Tuesday, December 27, 2011

The worse angels of our nature

We are different from the Nazis and the Soviets not because we have more self-control -- we don't. We are different largely because postwar improvements in agricultural technology have provided the West with reliable supplies of food, our massive consumption of which says much about our limited self-control. But what if food were to become scarcer and more expensive, as seems now to be the trend? What if unfavorable climate change were to outrun our technical capacities? Or what if melting glaciers leave societies such as China without fresh water? Pinker claims, unpersuasively, that global warming poses little threat to modern ways of life. But it hardly matters whether he is right: states are already taking action to minimize its consequences. China, for example, is buying up land in Africa and Ukraine in order to compensate for its own shortage of arable soil. The fresh water of Siberia must beckon. If scientists continue to issue credible warnings about the consequences of climate change, it would be surprising if leaders did not conjure up new reasons for preemptive violent action, positioning their states for a new age of want.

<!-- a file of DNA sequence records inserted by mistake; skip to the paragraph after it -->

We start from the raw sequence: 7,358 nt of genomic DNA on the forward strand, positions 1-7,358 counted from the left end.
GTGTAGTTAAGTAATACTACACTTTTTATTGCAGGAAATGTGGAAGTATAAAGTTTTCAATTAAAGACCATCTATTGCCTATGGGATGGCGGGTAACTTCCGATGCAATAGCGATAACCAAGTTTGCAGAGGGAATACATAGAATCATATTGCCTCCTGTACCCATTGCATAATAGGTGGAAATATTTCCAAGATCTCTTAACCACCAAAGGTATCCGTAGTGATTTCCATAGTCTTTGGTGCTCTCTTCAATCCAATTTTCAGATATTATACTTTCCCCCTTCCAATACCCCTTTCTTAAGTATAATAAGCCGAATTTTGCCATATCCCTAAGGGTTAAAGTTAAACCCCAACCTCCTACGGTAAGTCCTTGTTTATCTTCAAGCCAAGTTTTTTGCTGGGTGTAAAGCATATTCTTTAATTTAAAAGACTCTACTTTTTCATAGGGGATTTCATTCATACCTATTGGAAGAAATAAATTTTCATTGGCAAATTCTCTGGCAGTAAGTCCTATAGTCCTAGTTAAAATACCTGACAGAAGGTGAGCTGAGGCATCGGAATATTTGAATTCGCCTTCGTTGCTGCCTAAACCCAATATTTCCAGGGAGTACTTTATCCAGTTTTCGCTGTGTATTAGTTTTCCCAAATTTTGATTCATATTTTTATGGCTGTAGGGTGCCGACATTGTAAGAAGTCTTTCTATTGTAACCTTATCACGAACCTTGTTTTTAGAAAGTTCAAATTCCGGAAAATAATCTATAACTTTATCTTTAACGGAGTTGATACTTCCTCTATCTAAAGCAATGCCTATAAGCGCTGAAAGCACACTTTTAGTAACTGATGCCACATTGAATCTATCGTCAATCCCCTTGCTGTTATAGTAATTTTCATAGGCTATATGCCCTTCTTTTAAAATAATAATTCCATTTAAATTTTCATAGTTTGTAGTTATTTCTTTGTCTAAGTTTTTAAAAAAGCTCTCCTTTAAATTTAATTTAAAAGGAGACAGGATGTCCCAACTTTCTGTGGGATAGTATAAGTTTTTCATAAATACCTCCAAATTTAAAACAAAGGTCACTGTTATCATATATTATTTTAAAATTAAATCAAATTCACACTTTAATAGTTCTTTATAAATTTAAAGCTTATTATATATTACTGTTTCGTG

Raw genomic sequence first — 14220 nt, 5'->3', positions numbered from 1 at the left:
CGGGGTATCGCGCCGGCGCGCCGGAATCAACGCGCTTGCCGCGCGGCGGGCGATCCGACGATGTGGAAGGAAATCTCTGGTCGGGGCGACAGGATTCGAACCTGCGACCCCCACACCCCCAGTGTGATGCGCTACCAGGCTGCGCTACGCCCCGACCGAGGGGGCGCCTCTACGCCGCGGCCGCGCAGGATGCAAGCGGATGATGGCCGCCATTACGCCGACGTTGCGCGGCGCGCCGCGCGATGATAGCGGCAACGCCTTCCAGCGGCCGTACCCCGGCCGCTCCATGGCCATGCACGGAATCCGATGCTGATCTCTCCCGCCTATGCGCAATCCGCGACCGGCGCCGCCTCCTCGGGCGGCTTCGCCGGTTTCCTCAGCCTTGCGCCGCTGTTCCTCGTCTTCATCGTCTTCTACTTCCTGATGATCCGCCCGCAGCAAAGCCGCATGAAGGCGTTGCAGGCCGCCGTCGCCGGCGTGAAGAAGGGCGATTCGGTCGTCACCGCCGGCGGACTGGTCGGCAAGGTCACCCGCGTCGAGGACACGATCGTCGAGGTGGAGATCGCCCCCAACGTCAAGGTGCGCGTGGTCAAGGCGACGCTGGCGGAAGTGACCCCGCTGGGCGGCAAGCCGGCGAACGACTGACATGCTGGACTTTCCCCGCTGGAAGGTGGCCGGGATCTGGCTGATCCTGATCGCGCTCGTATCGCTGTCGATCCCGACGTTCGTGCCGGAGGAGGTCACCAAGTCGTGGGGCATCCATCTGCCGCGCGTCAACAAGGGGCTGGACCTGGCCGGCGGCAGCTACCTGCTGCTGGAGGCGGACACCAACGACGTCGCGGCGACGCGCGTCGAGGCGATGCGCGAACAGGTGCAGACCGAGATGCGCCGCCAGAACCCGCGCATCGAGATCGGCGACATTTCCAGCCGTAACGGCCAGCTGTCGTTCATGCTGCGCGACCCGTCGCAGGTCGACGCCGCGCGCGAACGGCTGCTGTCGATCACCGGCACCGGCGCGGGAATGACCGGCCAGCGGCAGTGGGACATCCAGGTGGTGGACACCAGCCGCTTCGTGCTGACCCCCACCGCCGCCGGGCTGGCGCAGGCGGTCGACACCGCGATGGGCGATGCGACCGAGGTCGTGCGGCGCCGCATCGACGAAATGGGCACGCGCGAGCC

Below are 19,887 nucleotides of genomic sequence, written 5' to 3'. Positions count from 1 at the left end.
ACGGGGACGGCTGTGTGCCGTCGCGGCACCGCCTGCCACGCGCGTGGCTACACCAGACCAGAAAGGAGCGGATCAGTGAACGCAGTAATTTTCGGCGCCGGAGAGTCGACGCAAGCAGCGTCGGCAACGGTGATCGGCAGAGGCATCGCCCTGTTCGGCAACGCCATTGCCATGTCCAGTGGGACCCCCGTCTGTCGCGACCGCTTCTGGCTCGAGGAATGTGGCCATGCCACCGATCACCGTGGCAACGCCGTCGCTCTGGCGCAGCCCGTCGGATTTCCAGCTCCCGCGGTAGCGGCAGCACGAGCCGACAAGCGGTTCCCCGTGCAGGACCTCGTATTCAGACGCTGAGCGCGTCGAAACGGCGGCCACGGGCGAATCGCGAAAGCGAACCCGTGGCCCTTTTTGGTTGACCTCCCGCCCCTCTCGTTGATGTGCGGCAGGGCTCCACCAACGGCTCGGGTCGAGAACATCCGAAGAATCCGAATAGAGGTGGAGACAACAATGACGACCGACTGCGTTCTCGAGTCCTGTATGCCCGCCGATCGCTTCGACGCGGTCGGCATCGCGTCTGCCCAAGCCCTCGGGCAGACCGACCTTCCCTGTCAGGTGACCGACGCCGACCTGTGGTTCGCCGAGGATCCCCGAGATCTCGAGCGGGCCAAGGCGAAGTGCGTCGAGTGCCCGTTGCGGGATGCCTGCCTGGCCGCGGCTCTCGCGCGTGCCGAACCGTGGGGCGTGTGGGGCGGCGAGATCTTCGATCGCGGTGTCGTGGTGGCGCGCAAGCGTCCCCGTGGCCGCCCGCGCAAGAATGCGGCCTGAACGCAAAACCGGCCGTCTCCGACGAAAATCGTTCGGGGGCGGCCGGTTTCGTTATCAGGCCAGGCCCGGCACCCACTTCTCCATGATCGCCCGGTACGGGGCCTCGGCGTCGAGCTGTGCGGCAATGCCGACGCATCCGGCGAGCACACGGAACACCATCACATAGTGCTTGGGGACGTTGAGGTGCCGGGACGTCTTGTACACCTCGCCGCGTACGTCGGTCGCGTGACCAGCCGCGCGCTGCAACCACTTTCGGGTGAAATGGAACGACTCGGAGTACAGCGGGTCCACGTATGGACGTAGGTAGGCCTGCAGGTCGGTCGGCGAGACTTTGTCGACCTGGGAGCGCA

-- from War No More, Timothy Snyder's review of Steven Pinker's Better Angels of Our Nature.

Friday, December 23, 2011

Trails and stories

The nomads who still inhabit the Kalahari Desert are said to tell one another stories on their daylong wanderings, during which they search for edible roots and animals to hunt. Often they have more than one story going at the same time. Sometimes they have three or four stories running in parallel. But before they return to the spot where they will spend the night, they manage either to intertwine the stories or split them apart for good, giving each its own ending.
-- Henning Mankell

Tuesday, December 20, 2011

Durban and Kellogg-Briand

Last week, looking over various comments (including this) on COP 17, the following came to mind: 
I wonder sometimes if Durban and the COP process generally is a little like the negotiations that led up to the Kellogg-Briand pact outlawing war.  Lots of good intentions, but the real action was elsewhere.   This is not to say that trying to negotiate treaties on war and violence is totally pointless; they did, for example, lead to the Geneva conventions.